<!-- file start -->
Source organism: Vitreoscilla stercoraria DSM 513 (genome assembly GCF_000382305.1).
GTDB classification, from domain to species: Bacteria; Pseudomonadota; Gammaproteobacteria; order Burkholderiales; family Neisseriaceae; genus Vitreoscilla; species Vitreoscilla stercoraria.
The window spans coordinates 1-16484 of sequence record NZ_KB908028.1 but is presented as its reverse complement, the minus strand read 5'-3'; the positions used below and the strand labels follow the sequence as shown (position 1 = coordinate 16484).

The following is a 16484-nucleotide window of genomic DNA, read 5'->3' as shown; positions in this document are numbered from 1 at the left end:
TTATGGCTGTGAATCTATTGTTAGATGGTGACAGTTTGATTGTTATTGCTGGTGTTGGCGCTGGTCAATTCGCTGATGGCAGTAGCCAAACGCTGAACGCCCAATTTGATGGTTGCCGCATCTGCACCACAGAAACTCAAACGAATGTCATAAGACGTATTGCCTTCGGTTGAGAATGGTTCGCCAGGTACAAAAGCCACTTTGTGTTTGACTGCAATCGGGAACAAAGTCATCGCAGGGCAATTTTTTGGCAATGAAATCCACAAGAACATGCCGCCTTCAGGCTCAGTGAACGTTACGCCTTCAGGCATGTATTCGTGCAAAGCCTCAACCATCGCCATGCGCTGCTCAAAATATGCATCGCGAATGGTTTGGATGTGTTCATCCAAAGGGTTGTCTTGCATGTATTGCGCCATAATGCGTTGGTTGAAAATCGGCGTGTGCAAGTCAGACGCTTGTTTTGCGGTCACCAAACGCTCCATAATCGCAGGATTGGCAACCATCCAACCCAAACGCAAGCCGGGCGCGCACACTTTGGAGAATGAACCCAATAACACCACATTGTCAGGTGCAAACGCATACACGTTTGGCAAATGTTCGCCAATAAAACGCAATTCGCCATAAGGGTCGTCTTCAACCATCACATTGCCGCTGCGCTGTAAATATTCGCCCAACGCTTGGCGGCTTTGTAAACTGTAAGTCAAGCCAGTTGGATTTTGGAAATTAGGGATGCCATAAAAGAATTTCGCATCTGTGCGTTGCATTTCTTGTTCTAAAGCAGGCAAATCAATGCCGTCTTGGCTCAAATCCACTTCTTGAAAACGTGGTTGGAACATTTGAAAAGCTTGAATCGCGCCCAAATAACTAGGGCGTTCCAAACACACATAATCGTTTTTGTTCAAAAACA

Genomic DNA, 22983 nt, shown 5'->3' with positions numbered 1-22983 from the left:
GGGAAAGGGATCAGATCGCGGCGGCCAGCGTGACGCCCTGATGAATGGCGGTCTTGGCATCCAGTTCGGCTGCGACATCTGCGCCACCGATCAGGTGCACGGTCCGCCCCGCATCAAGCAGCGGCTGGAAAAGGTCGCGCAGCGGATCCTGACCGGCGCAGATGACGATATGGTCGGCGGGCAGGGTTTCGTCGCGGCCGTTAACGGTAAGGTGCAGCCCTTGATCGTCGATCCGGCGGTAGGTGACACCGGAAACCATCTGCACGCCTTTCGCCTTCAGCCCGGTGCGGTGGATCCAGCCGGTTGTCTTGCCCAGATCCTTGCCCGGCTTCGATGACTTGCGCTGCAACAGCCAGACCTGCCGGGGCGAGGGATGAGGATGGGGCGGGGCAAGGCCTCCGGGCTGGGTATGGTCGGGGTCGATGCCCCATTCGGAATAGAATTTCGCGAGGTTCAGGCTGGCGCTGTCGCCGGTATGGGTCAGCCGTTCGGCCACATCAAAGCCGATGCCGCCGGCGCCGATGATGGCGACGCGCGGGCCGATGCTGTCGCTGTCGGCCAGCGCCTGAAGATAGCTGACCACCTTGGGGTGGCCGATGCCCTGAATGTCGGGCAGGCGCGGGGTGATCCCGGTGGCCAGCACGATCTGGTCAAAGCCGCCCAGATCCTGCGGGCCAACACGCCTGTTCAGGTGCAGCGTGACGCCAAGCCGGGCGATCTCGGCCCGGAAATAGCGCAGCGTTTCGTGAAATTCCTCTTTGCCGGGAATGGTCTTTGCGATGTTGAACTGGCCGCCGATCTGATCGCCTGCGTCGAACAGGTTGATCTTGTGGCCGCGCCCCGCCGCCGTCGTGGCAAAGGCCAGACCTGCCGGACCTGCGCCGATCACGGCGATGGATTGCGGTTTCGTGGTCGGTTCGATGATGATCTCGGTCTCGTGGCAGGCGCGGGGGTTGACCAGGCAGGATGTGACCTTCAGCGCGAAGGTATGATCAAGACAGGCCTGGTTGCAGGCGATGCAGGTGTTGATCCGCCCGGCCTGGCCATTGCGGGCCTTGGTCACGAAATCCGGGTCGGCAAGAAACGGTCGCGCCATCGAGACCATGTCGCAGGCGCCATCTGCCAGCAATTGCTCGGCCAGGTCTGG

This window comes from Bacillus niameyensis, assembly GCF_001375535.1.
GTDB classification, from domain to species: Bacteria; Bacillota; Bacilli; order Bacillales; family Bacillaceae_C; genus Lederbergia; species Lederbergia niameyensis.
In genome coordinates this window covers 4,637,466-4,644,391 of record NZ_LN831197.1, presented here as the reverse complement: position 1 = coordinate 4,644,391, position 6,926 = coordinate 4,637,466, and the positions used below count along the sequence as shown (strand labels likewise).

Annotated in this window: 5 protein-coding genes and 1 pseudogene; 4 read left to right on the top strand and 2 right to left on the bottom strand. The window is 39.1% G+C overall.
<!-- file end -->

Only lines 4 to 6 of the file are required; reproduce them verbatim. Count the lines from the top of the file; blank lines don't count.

The following is a 16484-nucleotide window of genomic DNA, read 5'->3' as shown; positions in this document are numbered from 1 at the left end:
TTATGGCTGTGAATCTATTGTTAGATGGTGACAGTTTGATTGTTATTGCTGGTGTTGGCGCTGGTCAATTCGCTGATGGCAGTAGCCAAACGCTGAACGCCCAATTTGATGGTTGCCGCATCTGCACCACAGAAACTCAAACGAATGTCATAAGACGTATTGCCTTCGGTTGAGAATGGTTCGCCAGGTACAAAAGCCACTTTGTGTTTGACTGCAATCGGGAACAAAGTCATCGCAGGGCAATTTTTTGGCAATGAAATCCACAAGAACATGCCGCCTTCAGGCTCAGTGAACGTTACGCCTTCAGGCATGTATTCGTGCAAAGCCTCAACCATCGCCATGCGCTGCTCAAAATATGCATCGCGAATGGTTTGGATGTGTTCATCCAAAGGGTTGTCTTGCATGTATTGCGCCATAATGCGTTGGTTGAAAATCGGCGTGTGCAAGTCAGACGCTTGTTTTGCGGTCACCAAACGCTCCATAATCGCAGGATTGGCAACCATCCAACCCAAACGCAAGCCGGGCGCGCACACTTTGGAGAATGAACCCAATAACACCACATTGTCAGGTGCAAACGCATACACGTTTGGCAAATGTTCGCCAATAAAACGCAATTCGCCATAAGGGTCGTCTTCAACCATCACATTGCCGCTGCGCTGTAAATATTCGCCCAACGCTTGGCGGCTTTGTAAACTGTAAGTCAAGCCAGTTGGATTTTGGAAATTAGGGATGCCATAAAAGAATTTCGCATCTGTGCGTTGCATTTCTTGTTCTAAAGCAGGCAAATCAATGCCGTCTTGGCTCAAATCCACTTCTTGAAAACGTGGTTGGAACATTTGAAAAGCTTGAATCGCGCCCAAATAACTAGGGCGTTCCAAACACACATAATCGTTTTTGTTCAAAAACA

Genomic DNA, 22983 nt, shown 5'->3' with positions numbered 1-22983 from the left: